Quick Fridge Pickles- makes 1 quart

This recipe is only slightly adapted from Fresh Every Day by Sara Foster.  I double the quantity of brine because the original recipe does not make quite enough to cover the pickles.  I usually do have a little brine leftover which can be used to make another small jar of pickles or saved in the refrigerator for a few weeks for later batches.  

2 cups white vinegar
1/2 cup granulated sugar
2 tbsp sea salt
1 tsp freshly cracked black peppercorns
6 whole cloves
2 bay leaves
1 1/2 tsp red pepper flakes
2 tsp dill seed
5-6 small pickling cucumbers, peeled in stripes and sliced 1/8 inch thick

In a medium bowl or large measuring cup, combine the vinegar, sugar, salt, peppercorns, cloves, red pepper flakes, and dill seed, and stir until the sugar is dissolved.  Layer the cucumber slices in a quart jar along with the bay leaves.  Pour the brine into the jar until it just covers the cucumber slices.  Refrigerate at least four hours before serving, shaking the jar occasionally to keep everything mixed well.  Store in the refrigerator 1 month. 

Wednesday, June 13, 2012

Peaches Gone Awry, Tostadas, and Summer!!!

For the past week I have had Alice Cooper's School's Out running through my head, and today I can finally say it has happened.  I left school with no plans of returning until late August!  So exciting, yet bittersweet.  I hate to leave my kids and see them move on to middle school, but I am also excited about all the time I will have on my hands to blog (and do other things, of course).  In fact, I am headed to the beach for a few days of relaxation before really getting back into frequent cooking and blogging.

I did do a little canning for the first time in months this past weekend, and sometimes in the cooking and canning world things go wrong.  This was one of those times.  I had some ripe yellow peaches which were very juicy and some harder white peaches which I decided would make a nice jam.  I knew that the yellow peaches were probably a little too ripe for their own good, but I thought by mixing them I would be able to even it out and the jam would still set correctly.  Guess what I get for testing my luck?!  I am now the proud owner of seven jars of very delicious peach 'topping' which I plan to open once I return from the beach and try to recan.  I am hoping by placing it back in the pot and processing it with another box of pectin, I can get a good set.  If not, we will have to enjoy it on ice cream.  Not such a bad deal!

I will also be making more jam very soon with peaches I plan to get next week, and I will keep you posted on the outcomes of the 'topping' and the jam I make then. 

Since I really have nothing new to post other than the jam, I decided to post the recipe and picture from a favorite meal which I posted last year and which is perfect for this time of year when gardens and markets are overflowing with zucchini.  Chicken and Vegetable Tostadas are a great way to pack a lot of veggies into a quick, easy to cook meal, and they are an excellent use of Roasted Salsa Verde.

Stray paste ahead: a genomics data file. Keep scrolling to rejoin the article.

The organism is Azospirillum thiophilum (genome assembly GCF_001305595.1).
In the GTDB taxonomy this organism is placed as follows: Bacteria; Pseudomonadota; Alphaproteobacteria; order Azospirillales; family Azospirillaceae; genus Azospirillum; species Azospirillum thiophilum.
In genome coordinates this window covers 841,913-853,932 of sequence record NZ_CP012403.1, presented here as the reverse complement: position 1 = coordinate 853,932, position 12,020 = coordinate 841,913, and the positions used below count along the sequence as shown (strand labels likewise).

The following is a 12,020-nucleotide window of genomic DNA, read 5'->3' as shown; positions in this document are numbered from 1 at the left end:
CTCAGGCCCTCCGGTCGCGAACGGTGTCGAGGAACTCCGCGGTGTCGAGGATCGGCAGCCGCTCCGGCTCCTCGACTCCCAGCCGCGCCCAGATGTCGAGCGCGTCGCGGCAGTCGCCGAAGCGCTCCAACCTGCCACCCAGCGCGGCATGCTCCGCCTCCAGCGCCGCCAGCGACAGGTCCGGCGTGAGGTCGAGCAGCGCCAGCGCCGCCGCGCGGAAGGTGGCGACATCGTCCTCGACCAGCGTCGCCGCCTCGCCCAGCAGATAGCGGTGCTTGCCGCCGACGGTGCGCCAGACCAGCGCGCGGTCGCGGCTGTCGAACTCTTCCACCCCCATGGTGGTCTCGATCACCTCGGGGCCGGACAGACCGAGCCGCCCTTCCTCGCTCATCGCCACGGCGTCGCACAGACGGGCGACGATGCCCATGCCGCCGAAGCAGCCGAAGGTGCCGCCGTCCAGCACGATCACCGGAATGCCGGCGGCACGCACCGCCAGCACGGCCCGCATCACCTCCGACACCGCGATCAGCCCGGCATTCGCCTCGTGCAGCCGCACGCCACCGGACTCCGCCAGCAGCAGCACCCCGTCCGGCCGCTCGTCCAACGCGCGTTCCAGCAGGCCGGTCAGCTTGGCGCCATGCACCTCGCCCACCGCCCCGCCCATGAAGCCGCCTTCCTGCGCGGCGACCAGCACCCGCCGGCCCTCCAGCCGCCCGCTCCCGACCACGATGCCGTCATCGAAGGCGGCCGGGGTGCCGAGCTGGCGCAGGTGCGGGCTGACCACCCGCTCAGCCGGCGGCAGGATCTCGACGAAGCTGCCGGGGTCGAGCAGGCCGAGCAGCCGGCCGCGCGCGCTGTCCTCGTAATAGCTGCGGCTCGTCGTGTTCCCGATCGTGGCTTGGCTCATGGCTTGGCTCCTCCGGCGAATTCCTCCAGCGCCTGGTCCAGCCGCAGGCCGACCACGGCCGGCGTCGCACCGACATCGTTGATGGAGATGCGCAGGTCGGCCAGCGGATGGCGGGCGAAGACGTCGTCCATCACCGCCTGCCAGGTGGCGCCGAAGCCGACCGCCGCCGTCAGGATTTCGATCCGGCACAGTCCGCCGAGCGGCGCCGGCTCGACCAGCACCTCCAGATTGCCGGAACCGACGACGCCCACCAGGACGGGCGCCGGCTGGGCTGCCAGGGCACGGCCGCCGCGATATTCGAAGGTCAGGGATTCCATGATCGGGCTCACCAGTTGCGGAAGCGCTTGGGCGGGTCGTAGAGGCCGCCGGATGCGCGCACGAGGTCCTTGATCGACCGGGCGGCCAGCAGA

Chicken and Vegetable Tostadas (adapted from Cooking Light)
makes approximately 4 tostadas

1 teaspoon ground cumin
1/4 teaspoon salt
1/4 teaspoon black pepper
2 teaspoons canola oil
8 ounces chicken breast, cut into small pieces
1 1/4 cup fresh corn kernels (about 2 ears)
1 1/4 cup chopped zucchini (about 1/2 a medium zucchini)
1/2 cup salsa verde (homemade or store-bought)
3 tablespoons chopped fresh cilantro, divided
4 (8-inch) flour tortillas
Cooking spray or more canola oil
1 cup shredded cheddar cheese

Preheat the broiler. Heat 2 tsp canola oil in a skillet on medium-high heat. Sprinkle the chicken with the salt, pepper, and cumin. Place the chicken pieces in the skillet and cook 1-2 minutes until lightly browned but not cooked through. Add the zucchini and corn and cook 2 minutes. Add the salsa verde and 2 tbsp cilantro. Stir to combine and cook until most of the liquid has evaporated. Remove the filling from the heat.

Place tortillas on a sheet pan and spray each one lightly with cooking spray (or you can brush them very lightly with oil). Place the pan under the broiler for 2-3 minutes until the tortillas are lightly browned and beginning to puff up. Remove the pan from the oven. Spoon 3/4 cup filling into the middle of each tostada and spread it around. Sprinkle each with 1/4 cup cheese and place the pan back under the broiler for an additional 2 minutes to melt the cheese and brown the tortilla. Watch them carefully as they burn easily and quickly. Remove the pan from the oven, cut each tostada into four wedges and sprinkle with the remaining cilantro.

Saturday, June 9, 2012

Roasted Potatoes with Garlic Parmesan Butter